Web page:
We can finally throw mud on all those myths about personal hygiene that preoccupy our minds every waking hour. Offering us a clean break from our sanitised way of life is Chris Lowry, a neuroscientist at Bristol University. His research has thrown up a dirt cheap way to stay healthy and, as a bonus, happy. Roll in the mud, he suggests, and you hit pay-dirt. According to his findings, the bacteria teeming in dirt and soil — the raison d’etre for a booming industry of soaps, shampoos, bathtubs, scrubs and other cleanliness-related products — can actually boost our immune systems and stimulate our ‘happiness hormone’, serotonin.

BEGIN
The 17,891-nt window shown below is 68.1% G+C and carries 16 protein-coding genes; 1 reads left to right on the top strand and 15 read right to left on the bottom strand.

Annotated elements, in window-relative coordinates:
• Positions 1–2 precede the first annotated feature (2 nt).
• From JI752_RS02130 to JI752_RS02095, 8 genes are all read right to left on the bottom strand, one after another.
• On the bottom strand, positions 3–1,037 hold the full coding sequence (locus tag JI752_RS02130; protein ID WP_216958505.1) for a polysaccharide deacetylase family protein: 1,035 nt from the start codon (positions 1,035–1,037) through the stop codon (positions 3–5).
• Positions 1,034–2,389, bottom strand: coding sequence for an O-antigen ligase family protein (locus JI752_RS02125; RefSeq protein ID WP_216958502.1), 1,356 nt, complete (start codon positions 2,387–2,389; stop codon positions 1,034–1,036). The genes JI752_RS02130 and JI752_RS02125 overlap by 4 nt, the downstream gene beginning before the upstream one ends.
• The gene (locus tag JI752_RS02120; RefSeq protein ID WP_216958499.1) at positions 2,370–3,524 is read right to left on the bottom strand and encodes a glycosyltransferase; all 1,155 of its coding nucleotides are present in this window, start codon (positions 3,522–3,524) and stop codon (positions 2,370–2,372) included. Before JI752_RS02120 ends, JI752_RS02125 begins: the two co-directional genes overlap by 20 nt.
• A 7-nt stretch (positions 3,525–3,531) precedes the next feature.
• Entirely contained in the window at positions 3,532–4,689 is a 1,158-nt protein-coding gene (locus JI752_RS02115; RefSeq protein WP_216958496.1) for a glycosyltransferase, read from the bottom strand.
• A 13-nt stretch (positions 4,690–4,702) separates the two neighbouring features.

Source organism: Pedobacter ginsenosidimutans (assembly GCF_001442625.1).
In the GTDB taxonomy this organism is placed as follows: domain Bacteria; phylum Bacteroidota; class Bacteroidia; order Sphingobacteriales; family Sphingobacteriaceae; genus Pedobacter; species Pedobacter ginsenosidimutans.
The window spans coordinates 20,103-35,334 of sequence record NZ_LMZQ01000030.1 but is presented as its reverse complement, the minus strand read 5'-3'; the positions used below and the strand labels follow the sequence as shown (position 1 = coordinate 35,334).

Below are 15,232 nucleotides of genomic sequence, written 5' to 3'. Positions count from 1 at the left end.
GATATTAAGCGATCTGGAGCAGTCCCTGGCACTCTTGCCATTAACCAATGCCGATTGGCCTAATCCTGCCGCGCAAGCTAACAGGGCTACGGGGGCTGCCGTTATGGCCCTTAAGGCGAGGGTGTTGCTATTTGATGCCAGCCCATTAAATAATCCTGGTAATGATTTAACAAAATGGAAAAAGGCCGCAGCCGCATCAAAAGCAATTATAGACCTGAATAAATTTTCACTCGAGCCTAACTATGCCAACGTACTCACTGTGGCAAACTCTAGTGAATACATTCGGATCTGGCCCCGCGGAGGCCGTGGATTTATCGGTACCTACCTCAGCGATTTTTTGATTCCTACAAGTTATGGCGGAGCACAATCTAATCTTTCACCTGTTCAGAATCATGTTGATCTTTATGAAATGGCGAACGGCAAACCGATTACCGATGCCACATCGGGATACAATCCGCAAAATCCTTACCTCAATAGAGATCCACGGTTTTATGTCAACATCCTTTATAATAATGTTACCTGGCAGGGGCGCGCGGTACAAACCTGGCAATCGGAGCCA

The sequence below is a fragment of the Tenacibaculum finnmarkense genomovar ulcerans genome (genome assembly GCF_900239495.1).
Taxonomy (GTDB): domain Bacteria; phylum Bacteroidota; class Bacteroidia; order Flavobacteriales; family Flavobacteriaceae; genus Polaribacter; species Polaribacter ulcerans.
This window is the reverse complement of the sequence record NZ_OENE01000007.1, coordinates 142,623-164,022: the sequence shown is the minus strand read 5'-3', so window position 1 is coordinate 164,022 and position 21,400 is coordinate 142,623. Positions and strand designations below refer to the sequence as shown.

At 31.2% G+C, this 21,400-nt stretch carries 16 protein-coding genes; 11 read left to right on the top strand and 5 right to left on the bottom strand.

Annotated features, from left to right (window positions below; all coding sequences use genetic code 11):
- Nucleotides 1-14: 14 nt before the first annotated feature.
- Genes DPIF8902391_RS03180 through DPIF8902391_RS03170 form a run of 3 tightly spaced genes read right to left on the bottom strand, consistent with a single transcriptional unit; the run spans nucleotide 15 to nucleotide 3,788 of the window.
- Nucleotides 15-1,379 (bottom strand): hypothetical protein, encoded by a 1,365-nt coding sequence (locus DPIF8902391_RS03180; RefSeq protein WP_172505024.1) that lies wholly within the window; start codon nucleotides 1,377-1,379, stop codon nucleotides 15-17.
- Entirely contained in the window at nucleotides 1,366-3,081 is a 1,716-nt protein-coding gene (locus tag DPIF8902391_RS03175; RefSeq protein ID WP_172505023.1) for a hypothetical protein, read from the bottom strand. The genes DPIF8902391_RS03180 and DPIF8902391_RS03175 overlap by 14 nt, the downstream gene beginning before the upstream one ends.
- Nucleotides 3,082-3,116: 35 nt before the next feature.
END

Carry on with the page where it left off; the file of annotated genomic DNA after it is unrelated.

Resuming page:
Just imagine, if our superior intelligence hadn’t gotten in the way, we homo sapiens could even now have been joining the buffaloes and elephants for a hearty wallow in the mud. We would have been saved the misery of listening to scrubbed and painted beauty queens promising to bring us world peace. For, even if we did have enough time left over from our therapeutic mud baths to indulge in ‘dirty’ politics, mudslinging would never have got the negative connotation that it does in the first place.
In this squelchy, grimy and dirty ideal world of ours, living a long and healthy life filled with happiness is as easy as biting on filthy fingernails. Ready to throw in the towel and get some new healthy habits?